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Welcome to the home of the

West Rand Astronomy Club (WRAC)


Meetings / Events

28 January 2015 19h00: WRAC Monthly Meeting

Venue: Dutch Reformed Church, 844 Corlette Avenue, Witpoortje.

Presenter: Dave Blane

Topic: Observing the Southern Sky

Telescopes will be set up for viewing (weather permitting)

Cost: Donation of R10 for use of the venue which includes tea / coffee



17 January 2015: WRAC Star party: Weather Permitting.

Laurie Bentels Place.

171 Barlett Street, Honingklip. (Not far from the Silverstar Casino)

Co ordinates:     26 01 12 S….27 47 93 E

-26.018810  ,  27.798910

New members welcome. Bring own meat and salads, drinks ( please limit the alcohol), cutlery, crockery and a chair.

If weather looks suspect please check WRAC website from 3:15pm on the Saturday to confirm if stargazing is still on.


If you want to Braai Bring your own Braai and firewood.

14 to 16 August 2015: WRAC Annual Star Party at Mountain Sanctuary Park,


Accommodation available: Camping, chalets and log cabins.
To book contact either Stacy or Elizabeth on 014 534 0114, email: This e-mail address is being protected from spambots. You need JavaScript enabled to view it .

Web: www.mountain-sanctuary.co.za.

Other News



Water on Mars

Layers with Carbonate Content Inside McLaughlin Crater on Mars

This view of layered rocks on the floor of McLaughlin Crater shows sedimentary rocks that contain spectroscopic evidence

for minerals formed through interaction with water. The High Resolution Imaging Science Experiment (HiRISE) camera on

NASA's Mars Reconnaissance Orbiter recorded the image.

A combination of clues suggests this 1.4-mile-deep (2.2-kilometer-deep) crater once held a lake fed by groundwater.

Part of the evidence is identification of clay and carbonate minerals within layers visible near the center of this image.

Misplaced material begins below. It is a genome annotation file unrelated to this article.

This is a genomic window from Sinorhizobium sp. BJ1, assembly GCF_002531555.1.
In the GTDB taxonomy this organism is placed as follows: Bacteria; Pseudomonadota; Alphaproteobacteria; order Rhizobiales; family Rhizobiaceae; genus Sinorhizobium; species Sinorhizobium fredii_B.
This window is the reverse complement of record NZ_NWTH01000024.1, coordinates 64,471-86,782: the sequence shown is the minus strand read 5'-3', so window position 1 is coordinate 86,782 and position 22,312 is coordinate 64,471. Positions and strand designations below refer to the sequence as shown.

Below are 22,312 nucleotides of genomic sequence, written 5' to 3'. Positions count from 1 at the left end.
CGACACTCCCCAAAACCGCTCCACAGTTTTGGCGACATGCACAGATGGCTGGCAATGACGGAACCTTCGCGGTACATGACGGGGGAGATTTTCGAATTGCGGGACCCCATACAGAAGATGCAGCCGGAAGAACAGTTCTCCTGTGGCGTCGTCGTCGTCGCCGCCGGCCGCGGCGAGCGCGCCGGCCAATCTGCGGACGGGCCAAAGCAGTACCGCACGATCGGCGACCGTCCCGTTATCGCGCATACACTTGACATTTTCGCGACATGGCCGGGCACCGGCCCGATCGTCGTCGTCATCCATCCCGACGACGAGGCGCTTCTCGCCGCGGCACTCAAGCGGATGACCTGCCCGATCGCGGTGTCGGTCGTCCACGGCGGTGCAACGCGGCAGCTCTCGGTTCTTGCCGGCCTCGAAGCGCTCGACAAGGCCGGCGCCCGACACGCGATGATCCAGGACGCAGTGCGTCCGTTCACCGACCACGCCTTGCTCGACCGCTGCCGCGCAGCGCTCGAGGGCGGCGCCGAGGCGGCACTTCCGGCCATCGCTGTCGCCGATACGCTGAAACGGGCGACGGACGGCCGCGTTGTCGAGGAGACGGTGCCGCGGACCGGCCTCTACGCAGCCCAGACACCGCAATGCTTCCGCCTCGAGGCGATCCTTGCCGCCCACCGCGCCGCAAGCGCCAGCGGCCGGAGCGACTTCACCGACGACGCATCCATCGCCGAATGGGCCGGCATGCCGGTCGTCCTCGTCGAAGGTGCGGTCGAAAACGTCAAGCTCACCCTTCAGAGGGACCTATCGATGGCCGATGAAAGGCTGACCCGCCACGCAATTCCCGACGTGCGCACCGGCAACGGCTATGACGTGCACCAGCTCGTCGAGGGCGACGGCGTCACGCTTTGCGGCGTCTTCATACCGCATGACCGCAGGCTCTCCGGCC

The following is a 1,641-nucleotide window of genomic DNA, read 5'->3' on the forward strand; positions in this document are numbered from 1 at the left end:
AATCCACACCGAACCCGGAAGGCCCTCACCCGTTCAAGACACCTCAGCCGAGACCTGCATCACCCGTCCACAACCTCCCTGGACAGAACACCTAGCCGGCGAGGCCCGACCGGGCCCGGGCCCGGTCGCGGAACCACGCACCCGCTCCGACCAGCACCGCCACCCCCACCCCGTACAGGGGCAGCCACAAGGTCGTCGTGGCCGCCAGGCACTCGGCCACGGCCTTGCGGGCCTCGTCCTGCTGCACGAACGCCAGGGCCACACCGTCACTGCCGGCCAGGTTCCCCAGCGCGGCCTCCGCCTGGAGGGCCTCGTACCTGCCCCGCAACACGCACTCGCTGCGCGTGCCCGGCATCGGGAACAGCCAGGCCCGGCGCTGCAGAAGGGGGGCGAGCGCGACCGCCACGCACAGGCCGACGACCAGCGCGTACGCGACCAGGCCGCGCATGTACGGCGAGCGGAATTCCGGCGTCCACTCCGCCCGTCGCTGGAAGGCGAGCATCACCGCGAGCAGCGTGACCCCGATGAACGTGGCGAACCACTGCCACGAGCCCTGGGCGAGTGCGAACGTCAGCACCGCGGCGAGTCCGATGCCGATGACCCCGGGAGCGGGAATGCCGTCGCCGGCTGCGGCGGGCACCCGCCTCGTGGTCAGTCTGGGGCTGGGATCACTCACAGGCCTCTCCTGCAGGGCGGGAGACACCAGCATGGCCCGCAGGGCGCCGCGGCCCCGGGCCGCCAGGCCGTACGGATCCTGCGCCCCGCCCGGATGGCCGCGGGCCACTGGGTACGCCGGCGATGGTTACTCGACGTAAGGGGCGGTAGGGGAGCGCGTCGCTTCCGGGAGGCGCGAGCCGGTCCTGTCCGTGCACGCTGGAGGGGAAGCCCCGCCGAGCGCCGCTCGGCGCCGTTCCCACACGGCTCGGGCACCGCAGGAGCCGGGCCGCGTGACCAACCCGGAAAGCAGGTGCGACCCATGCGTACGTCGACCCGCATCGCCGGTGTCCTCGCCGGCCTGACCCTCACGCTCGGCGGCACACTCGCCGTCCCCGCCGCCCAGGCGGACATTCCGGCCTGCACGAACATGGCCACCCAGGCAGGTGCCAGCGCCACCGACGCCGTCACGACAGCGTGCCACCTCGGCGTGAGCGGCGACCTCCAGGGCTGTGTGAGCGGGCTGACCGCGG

The mineral identifications come from the Compact Reconnaissance Imaging Spectrometer for Mars (CRISM), also on

the Mars Reconnaissance Orbiter.

The scene covers an area about one-third of a mile (about 550 meters) across, at 337.6 degrees east longitude, 21.9

degrees north latitude. North is up. Figure 1 indicates the location of layers bearing clay and carbonate minerals and

includes a scale bar of 100 meters (328 feet).

Layers with carbonate content inside McLaughlin Crater

Image credit: NASA/JPL-Caltech/Univ. of Arizona

Information on the ScopeX student challenge

Club's Monthly Newsletter

The club's program for 2013-14 is now available for download:



10 – 12 May 2013

Feel free to ask questions or give comments. Visit our forum. Join our Facebook page (click on Like).

Since the dawn of time man has looked up at the sky in amazement and wondered what was out there. We now know much more than our ancestors, but the beauty of the heavens still mesmerise us today.

In keeping with this age old tradition we have established an Astronomy club ( WRAC) for enthusiasts and interested people alike to come and spend some time and indulge in this interest. Those who know teach and those who want to know learn and those that just want to gaze up feel free to do so.

The club does not charge for membership, nor do we make meetings mandatory however we do expect members to at least register on the web site and login from time to time so we can keep our database up to date with active members. We try and have a star party once a month to have some hands on exposure to the universe.

The WRAC (West Rand Astronomy Club) participates in community upliftment and public events to spread the beauty of the skies to those that are interested and do not have access to a telescope, thus encouraging people from all walks of life to look up and appreciate what we are privileged to see - the wonders of the universe.

So come one come all and feel welcome in the presence of likeminded individuals exploring the universe.